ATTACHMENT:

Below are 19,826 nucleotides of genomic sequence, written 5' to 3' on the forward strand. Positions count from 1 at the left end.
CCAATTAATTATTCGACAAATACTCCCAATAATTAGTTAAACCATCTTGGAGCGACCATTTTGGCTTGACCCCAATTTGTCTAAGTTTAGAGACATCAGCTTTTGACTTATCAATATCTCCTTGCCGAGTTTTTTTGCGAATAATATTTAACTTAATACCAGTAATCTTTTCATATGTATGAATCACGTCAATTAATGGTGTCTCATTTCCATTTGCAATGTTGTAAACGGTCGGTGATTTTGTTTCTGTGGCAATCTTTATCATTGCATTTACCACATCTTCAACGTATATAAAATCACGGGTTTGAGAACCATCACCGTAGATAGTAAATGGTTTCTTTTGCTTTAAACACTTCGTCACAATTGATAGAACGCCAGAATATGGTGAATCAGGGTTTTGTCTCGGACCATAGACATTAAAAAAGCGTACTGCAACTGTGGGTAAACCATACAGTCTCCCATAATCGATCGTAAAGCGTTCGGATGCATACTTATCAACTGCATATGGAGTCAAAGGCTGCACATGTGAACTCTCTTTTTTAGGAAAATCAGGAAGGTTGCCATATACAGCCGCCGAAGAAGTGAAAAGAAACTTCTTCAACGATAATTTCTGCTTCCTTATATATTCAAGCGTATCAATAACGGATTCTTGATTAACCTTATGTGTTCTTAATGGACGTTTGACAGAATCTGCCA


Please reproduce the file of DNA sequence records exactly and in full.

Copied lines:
Below are 19,826 nucleotides of genomic sequence, written 5' to 3' on the forward strand. Positions count from 1 at the left end.
CCAATTAATTATTCGACAAATACTCCCAATAATTAGTTAAACCATCTTGGAGCGACCATTTTGGCTTGACCCCAATTTGTCTAAGTTTAGAGACATCAGCTTTTGACTTATCAATATCTCCTTGCCGAGTTTTTTTGCGAATAATATTTAACTTAATACCAGTAATCTTTTCATATGTATGAATCACGTCAATTAATGGTGTCTCATTTCCATTTGCAATGTTGTAAACGGTCGGTGATTTTGTTTCTGTGGCAATCTTTATCATTGCATTTACCACATCTTCAACGTATATAAAATCACGGGTTTGAGAACCATCACCGTAGATAGTAAATGGTTTCTTTTGCTTTAAACACTTCGTCACAATTGATAGAACGCCAGAATATGGTGAATCAGGGTTTTGTCTCGGACCATAGACATTAAAAAAGCGTACTGCAACTGTGGGTAAACCATACAGTCTCCCATAATCGATCGTAAAGCGTTCGGATGCATACTTATCAACTGCATATGGAGTCAAAGGCTGCACATGTGAACTCTCTTTTTTAGGAAAATCAGGAAGGTTGCCATATACAGCCGCCGAAGAAGTGAAAAGAAACTTCTTCAACGATAATTTCTGCTTCCTTATATATTCAAGCGTATCAATAACGGATTCTTGATTAACCTTATGTGTTCTTAATGGACGTTTGACAGAATCTGCCA